North American Morning Briefing: Stock Futures Point to Fresh Selloff on Wall Street

10/06/2021 | 06:04am
Carl Icahn

MARKET WRAPS

Watch For:

U.S. ADP National Employment Report for September; EIA Weekly Petroleum Status Report; Federal Reserve Bank of Atlanta President Raphael Bostic delivers University of George Mason Public Leadership Lecture.

Opening Call:

Stock futures fell and bond yields rose Wednesday, pointing to another bumpy day on Wall Street as investors gird for a spell of higher inflation, driven by roaring energy markets.

In premarket trading, shares of American Airlines Group and Delta Air Lines were both about 3% lower, weighed down by concerns about fuel costs and a slowing economic growth. Palantir Technologies jumped 9% premarket after saying it won a data and analytics contract with the U.S. Army.

A leap in energy prices has added a new element of uncertainty for investors already jittery over the prospect of a reduction in pandemic-era stimulus measures by the Federal Reserve. Higher oil-and-gas prices have the potential to fuel inflation, introduce blockages in supply chains and slow down the world economy as it recovers from shutdowns, analysts say.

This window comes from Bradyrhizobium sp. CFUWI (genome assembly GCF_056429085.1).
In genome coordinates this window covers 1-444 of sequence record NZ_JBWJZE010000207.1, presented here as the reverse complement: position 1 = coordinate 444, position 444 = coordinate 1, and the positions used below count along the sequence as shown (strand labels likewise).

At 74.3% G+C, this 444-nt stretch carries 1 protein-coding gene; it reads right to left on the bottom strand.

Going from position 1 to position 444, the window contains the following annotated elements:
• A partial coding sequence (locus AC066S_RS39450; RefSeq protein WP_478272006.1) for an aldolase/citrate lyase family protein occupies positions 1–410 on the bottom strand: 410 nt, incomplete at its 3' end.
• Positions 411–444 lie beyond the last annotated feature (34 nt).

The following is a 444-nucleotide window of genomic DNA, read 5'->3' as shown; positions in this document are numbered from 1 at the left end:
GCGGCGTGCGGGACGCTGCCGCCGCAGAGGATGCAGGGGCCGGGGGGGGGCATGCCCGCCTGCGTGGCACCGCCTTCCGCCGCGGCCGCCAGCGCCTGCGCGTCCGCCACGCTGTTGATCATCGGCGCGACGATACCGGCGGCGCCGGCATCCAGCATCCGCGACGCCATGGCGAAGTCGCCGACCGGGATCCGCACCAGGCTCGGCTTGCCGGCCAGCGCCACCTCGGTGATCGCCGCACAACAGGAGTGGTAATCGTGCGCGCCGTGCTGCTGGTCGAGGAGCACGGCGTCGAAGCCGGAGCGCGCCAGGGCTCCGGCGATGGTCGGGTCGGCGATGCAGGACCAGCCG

That mix of forces has forced government bond yields higher. Higher yields can knock tech stocks whose future profits are worth less in today's currency when discount rates climb. It has also raised concerns that inflation, seen as a transitory, will stick around longer than previously thought.

"At what point do central banks have to say, hang on, two years, maybe that does need some degree of policy adjustment?" said Jane Foley, head of foreign-exchange strategy at Rabobank. She pointed to the Bank of England, which has said it could raise rates in coming months as energy price inflation surges.